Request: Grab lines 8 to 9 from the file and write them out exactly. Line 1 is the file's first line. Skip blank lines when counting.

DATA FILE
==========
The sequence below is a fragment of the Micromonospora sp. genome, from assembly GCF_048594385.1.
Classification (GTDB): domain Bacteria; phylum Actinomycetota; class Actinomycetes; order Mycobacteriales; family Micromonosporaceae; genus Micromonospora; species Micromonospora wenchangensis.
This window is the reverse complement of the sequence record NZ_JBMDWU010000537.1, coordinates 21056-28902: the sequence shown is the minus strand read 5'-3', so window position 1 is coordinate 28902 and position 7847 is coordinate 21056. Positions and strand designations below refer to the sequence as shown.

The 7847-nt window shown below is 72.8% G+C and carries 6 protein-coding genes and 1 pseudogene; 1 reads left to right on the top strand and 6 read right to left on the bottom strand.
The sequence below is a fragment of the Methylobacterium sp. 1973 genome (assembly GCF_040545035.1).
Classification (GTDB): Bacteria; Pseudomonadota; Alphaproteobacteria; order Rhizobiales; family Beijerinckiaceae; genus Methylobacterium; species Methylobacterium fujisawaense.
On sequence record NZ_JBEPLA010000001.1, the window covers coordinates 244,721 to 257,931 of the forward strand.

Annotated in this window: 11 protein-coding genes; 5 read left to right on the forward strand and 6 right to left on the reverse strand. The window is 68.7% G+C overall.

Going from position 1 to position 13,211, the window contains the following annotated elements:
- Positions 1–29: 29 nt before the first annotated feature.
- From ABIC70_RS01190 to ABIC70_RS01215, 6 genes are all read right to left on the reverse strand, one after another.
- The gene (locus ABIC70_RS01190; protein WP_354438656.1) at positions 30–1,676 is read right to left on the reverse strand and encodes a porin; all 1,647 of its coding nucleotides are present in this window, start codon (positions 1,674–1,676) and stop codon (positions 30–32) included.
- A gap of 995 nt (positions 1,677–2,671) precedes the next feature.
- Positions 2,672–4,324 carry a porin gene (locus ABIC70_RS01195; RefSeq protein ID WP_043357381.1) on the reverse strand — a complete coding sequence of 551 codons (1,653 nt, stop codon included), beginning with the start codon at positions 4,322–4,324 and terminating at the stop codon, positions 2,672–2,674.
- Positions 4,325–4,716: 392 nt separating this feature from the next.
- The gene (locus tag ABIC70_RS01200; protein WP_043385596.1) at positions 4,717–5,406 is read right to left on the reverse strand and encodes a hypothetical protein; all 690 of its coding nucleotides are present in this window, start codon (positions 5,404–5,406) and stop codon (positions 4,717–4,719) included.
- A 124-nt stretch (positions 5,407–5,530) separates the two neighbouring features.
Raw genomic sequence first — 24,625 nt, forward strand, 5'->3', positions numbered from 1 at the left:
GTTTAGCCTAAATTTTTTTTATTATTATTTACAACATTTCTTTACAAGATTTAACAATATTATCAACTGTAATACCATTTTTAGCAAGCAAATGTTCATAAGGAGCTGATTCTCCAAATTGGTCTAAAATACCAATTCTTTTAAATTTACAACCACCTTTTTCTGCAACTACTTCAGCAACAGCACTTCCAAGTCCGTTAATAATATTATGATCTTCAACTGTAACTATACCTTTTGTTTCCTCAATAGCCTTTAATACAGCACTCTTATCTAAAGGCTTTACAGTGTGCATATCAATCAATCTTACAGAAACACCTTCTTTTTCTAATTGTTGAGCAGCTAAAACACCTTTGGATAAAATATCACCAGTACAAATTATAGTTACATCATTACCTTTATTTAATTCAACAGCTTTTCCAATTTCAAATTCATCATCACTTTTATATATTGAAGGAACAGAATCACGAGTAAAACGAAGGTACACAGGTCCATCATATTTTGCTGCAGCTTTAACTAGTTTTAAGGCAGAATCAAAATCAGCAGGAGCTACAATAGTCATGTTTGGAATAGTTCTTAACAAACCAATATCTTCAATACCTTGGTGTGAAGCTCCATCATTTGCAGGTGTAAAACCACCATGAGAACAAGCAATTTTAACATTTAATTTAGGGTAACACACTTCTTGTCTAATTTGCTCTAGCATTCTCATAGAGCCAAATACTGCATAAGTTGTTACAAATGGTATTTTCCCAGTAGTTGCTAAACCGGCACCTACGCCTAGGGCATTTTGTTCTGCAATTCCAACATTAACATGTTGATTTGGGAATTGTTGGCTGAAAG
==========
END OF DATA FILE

Annotated in this window: 11 protein-coding genes; 5 read left to right on the forward strand and 6 right to left on the reverse strand. The window is 68.7% G+C overall.

Going from position 1 to position 13,211, the window contains the following annotated elements: